Effect of zinc deficiency on autologous rosette-forming cells

Leonard Nash, Tsutomu Iwata, Gabriel Fernandes, Robert A. Good, Geneviève S. Incefy

Research output: Contribution to journalArticlepeer-review

23 Scopus citations


Ability to form autologous rosettes (A-rosettes) is characteristic of a certain population of immature T cells, present in the thymus of various species including man. In mice, few A-rosettes are normally found in peripheral blood and spleen but their number increases markedly in spleen following thymectomy. In our studies, A-rosette formation could be demonstrated to be significantly enhanced in the spleen of C57B1/Ks mice after the animals had been maintained 3, 6, and 8 weeks on a zinc-deficient diet (Zn-) and to increase progressively with duration of feeding the Zn- diet. These changes were quickly reversed by feeding a normal diet containing zinc but could not be eliminated by complete adrenalectomy, a finding that ruled out their dependence on pituitary-adrenal as is function attributable to stress. Pair-fed controls and mice fed a zinc-supplemented diet ad libitum showed few A-rosettes, as expected.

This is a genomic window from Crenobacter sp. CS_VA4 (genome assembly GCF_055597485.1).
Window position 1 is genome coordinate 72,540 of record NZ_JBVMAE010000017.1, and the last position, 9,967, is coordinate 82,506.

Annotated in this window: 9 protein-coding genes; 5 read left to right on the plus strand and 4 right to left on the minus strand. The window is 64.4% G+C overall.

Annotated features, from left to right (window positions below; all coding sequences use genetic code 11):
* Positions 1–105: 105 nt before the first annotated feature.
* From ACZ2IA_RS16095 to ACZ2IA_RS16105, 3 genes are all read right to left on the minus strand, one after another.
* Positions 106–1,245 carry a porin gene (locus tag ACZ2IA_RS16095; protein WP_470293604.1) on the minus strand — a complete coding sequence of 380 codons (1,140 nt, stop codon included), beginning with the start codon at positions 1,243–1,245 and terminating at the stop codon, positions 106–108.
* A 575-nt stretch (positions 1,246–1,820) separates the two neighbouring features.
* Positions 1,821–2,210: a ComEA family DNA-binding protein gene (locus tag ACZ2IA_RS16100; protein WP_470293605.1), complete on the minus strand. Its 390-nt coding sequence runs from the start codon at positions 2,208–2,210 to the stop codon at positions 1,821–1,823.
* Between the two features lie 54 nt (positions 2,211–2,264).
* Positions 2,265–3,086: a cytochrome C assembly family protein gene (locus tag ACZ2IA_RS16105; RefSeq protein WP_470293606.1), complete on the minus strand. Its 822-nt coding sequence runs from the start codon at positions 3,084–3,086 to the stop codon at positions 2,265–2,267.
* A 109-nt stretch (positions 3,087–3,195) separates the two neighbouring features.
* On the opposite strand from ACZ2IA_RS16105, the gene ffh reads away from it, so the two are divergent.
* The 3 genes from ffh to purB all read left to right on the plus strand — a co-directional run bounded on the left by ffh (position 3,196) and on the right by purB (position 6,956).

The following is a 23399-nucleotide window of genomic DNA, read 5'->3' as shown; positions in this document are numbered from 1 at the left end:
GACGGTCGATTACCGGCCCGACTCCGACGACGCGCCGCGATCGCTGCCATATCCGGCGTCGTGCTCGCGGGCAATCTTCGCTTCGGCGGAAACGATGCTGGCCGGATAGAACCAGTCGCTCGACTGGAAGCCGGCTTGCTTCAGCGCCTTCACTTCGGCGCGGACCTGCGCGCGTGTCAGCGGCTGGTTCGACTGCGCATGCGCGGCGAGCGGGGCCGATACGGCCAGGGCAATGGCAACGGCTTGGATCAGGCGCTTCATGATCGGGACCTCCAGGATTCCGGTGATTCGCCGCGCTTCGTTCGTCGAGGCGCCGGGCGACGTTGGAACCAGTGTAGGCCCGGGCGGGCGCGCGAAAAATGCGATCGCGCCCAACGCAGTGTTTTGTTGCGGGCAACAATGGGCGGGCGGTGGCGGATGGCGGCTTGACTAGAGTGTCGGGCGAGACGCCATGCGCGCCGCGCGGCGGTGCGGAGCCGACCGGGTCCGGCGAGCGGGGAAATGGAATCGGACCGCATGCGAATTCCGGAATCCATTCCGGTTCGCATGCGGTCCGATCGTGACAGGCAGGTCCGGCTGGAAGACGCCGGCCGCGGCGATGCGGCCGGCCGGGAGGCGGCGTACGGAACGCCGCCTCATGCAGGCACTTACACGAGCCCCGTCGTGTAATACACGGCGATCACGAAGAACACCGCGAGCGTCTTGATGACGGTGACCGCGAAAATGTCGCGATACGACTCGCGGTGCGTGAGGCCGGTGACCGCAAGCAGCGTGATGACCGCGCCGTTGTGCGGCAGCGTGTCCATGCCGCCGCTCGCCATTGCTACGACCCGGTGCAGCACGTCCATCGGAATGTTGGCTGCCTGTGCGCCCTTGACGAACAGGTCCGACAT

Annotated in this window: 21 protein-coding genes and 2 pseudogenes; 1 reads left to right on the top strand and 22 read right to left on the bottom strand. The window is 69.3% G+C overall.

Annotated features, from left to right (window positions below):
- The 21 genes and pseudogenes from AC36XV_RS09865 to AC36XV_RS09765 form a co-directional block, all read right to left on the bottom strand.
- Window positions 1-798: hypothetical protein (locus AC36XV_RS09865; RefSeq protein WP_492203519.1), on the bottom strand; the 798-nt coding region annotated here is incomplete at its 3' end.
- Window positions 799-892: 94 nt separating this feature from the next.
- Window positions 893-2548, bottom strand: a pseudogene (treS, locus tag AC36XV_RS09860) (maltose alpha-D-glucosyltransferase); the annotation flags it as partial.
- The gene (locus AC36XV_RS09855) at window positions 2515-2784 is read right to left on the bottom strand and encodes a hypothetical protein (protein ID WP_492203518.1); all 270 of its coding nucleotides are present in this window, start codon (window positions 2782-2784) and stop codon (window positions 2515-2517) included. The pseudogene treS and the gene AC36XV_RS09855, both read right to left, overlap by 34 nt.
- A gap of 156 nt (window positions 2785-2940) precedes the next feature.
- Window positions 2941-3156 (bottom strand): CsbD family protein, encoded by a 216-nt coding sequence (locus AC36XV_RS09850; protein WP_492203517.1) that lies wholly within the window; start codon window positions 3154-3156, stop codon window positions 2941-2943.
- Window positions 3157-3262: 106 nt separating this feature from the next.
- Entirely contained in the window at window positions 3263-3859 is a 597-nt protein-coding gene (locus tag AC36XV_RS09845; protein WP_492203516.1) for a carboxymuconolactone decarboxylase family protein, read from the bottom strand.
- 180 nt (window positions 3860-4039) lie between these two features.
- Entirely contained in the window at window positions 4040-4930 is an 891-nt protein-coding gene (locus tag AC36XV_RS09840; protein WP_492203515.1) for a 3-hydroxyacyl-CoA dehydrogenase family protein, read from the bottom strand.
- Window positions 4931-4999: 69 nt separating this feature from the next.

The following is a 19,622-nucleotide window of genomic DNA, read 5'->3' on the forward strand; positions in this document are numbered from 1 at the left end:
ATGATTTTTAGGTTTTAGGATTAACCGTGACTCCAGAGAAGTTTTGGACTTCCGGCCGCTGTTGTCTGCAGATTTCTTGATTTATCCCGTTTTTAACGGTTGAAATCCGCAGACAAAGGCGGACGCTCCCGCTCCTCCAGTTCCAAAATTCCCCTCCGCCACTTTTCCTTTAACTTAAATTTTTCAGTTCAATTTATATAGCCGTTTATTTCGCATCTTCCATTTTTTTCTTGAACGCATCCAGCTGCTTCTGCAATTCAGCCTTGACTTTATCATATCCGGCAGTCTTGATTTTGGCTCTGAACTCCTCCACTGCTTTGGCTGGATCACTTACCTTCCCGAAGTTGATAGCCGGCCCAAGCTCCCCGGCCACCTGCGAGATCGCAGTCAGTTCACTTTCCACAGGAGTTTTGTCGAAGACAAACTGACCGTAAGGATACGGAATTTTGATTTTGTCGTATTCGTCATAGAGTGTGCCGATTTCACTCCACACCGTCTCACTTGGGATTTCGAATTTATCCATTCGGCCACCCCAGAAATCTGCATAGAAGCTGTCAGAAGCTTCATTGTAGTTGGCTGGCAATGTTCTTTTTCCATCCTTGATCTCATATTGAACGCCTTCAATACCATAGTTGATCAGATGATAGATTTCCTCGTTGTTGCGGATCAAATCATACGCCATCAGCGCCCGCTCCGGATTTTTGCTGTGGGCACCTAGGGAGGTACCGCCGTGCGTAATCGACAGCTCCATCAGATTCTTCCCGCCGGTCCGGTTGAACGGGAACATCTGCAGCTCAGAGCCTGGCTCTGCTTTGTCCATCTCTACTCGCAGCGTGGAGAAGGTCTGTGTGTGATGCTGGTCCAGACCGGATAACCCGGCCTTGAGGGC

Original languageEnglish (US)
Pages (from-to)238-243
Number of pages6
JournalCellular Immunology
Issue number1
StatePublished - Nov 1979

ASJC Scopus subject areas

  • Immunology


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